White Risotto with Pesto

Trust this recipe, and never lose faith: it is actually quite simple, and can be used as a launching point for lots of other inspired ideas.

21st Jan 2006 Nick Kindelsperger


I remember vividly the first time I thumbed through a cookbook with a sense of purpose. I was home on a break during my freshman year of college, and my mom had been relating to me her excitement about a book my sister sent from London.  She excitedly exclaimed that “it had even been autographed.”  I smiled and nodded approvingly, unaffected.  It was a cookbook, after all.  My sister worked at a Hyatt in London, and this chef was a proprietor of an award-winning, exceedingly expensive restaurant in the same building.  I took a glance over and saw the title-- The Naked Chef Takes Off by Jamie Oliver.  Naked? Intrigue ensued.

Soon I found myself staring at the gangly English lad who chattered about fresh herbs, gourmet fish n' chips, and heading off to the market, trolley in toe, to get ingredients.  He strips (hence the provocative title that so grabbed me) recipes down to their basics, focusing on herbs to heighten the key ingredients.  Not that we at The Paupered Chef ascribe to any sort of philosophy when cooking--or even talk of such things.   That said, Jamie Oliver’s approach makes sense to us.  We do look for recipes that focus on essence without oversimplifying. Which is exactly what I need when I combat one of my most horrifying opponents in the kitchen: risotto.

Nothing quite gets me more riled up than standing anxiously over a pot of risotto, waiting in vain for the mess contained within to congeal.  Risotto is a prickly kitchenmate: it confuses with mixed signals, acts like it's done when it's not, and unexpectedly turns into an abominable mush if left unattended for a moment.  Oh, how I know.  In this entry, we hope to explain and demystify the conundrum that is risotto.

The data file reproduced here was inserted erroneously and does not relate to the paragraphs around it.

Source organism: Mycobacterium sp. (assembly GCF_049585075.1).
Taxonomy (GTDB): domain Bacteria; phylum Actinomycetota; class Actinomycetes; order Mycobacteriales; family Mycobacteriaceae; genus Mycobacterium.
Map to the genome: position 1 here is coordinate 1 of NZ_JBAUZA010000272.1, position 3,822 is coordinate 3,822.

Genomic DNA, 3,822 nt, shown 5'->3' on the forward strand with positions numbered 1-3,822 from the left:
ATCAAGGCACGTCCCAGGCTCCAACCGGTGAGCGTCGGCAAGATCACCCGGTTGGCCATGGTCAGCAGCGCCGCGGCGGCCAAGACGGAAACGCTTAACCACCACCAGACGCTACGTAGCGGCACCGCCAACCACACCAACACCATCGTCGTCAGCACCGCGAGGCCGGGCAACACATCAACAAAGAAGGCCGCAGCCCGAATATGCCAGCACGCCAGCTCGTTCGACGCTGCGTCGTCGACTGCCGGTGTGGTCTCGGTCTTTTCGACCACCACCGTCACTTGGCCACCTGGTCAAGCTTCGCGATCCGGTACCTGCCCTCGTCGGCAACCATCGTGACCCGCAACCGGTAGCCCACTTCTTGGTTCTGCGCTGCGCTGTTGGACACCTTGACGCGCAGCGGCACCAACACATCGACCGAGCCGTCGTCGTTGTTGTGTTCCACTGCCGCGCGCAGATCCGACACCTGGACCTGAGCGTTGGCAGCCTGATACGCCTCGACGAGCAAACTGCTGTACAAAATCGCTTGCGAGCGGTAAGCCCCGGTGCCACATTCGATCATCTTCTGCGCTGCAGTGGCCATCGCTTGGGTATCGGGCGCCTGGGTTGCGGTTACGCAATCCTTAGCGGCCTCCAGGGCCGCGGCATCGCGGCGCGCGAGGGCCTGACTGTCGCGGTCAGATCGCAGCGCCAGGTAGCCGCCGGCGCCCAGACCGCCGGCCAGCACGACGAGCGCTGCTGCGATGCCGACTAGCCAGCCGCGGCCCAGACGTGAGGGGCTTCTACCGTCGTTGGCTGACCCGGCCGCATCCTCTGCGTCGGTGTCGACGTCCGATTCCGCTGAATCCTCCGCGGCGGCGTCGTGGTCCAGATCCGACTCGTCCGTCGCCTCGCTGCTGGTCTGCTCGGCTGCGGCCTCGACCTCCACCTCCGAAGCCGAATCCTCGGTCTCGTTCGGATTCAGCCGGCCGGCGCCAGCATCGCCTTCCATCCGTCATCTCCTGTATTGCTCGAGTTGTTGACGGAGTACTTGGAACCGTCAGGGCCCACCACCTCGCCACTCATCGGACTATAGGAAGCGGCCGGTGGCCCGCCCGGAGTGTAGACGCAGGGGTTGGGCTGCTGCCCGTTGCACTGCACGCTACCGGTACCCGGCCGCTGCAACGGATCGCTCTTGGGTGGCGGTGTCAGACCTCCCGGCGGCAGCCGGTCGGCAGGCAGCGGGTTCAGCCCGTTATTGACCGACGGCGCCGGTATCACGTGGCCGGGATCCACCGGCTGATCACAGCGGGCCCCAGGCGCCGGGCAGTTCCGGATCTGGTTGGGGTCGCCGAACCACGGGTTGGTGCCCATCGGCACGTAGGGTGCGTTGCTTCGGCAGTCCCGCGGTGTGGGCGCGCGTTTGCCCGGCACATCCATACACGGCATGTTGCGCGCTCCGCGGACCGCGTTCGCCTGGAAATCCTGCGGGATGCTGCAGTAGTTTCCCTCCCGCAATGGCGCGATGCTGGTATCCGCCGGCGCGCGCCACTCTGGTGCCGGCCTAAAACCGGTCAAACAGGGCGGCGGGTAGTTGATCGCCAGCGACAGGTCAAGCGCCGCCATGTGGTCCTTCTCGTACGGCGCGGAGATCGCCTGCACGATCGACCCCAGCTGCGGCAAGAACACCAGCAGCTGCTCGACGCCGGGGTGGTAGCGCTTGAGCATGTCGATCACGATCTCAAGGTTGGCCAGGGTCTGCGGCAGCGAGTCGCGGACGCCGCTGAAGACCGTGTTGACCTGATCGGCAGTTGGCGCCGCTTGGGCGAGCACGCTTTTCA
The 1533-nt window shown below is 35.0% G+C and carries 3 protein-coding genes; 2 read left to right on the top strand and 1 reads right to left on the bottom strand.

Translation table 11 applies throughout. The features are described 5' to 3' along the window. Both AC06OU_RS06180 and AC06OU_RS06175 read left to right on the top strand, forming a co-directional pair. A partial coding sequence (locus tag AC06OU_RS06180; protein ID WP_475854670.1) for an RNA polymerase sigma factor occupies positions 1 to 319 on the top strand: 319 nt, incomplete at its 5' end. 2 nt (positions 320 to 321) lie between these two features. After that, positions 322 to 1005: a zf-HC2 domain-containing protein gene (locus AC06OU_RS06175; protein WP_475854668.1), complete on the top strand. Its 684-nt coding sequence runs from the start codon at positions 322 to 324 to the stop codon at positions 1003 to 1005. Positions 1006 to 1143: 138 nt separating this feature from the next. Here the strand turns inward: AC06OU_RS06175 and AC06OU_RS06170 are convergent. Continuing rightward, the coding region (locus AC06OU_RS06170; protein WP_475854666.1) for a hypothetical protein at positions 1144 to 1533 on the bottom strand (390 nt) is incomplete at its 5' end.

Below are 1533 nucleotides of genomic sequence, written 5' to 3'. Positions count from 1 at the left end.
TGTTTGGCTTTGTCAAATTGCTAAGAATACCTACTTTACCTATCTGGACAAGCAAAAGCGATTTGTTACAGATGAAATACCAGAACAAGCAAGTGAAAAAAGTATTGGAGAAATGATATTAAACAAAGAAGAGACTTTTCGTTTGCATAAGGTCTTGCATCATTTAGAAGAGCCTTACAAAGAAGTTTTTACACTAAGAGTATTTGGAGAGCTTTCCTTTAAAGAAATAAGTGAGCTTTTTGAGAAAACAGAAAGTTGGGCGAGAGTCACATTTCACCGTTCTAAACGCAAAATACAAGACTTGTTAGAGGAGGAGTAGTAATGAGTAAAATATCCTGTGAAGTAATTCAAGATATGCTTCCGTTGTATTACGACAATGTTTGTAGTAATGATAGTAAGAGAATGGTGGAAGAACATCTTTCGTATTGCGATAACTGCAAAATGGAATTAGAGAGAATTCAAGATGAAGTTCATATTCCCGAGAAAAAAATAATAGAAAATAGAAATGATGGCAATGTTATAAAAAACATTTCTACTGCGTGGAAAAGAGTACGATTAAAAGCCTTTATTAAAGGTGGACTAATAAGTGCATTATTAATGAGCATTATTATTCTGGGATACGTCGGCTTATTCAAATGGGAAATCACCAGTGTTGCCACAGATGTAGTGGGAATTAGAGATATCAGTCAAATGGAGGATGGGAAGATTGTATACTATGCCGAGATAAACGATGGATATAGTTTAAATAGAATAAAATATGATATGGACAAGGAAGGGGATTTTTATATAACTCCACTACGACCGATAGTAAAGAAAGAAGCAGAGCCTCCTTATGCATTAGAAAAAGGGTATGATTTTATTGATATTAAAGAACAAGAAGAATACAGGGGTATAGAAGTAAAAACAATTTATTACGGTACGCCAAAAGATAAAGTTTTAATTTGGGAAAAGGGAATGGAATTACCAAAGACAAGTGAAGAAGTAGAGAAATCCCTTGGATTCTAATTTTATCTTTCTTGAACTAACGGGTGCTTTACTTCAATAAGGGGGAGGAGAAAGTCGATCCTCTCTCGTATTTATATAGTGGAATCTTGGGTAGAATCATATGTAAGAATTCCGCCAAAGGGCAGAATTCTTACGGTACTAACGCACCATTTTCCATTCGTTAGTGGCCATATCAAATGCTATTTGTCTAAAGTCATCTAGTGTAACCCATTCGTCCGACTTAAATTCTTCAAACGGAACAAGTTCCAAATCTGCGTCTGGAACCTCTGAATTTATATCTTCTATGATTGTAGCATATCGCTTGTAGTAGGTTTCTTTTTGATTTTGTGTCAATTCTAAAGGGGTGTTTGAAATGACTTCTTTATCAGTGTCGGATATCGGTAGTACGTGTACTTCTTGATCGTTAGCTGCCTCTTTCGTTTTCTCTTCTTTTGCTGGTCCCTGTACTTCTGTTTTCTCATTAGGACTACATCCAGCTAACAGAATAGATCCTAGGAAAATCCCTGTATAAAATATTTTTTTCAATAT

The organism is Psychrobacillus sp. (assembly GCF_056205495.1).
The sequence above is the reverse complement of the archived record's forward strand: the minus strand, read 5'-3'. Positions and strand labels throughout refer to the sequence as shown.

This version demands your sincere, undivided attention and gentle touch.  Trust this recipe, and never lose faith.  Followed carefully, it is actually quite simple, and can be used as a launching point for lots of other inspired ideas.  We suggest making the pesto first, so you can give your whole self to the risotto.  It will reward you in kind.


  • extra virgin olive oil
  • handful of pinenuts
  • 1/2 clove garlic, peeled and chopped
  • 3 good handfuls fresh basil, leaves picked and chopped
  • 1 good handful freshly grated Parmesan cheese
  • sea salt and black pepper

Basic Risotto

  • 5 cups of chicken stock
  • 2 tablespoons olive oil
  • 5 tablespoons butter
  • 1 large onion, finely chopped
  • 2 cloves garlic, finely chopped
  • 1/2 head celery (6-8 stalks), trimmed and finely chopped
  • 1 3/4 cups risotto (Arborio) rice
  • 8 oz. (2 wineglasses) dry white vermouth or dry white wine
  • 4 oz. freshly grated Parmesan cheese
  • sea salt and black pepper

Recipes adapted from Jamie's Italy

Part 1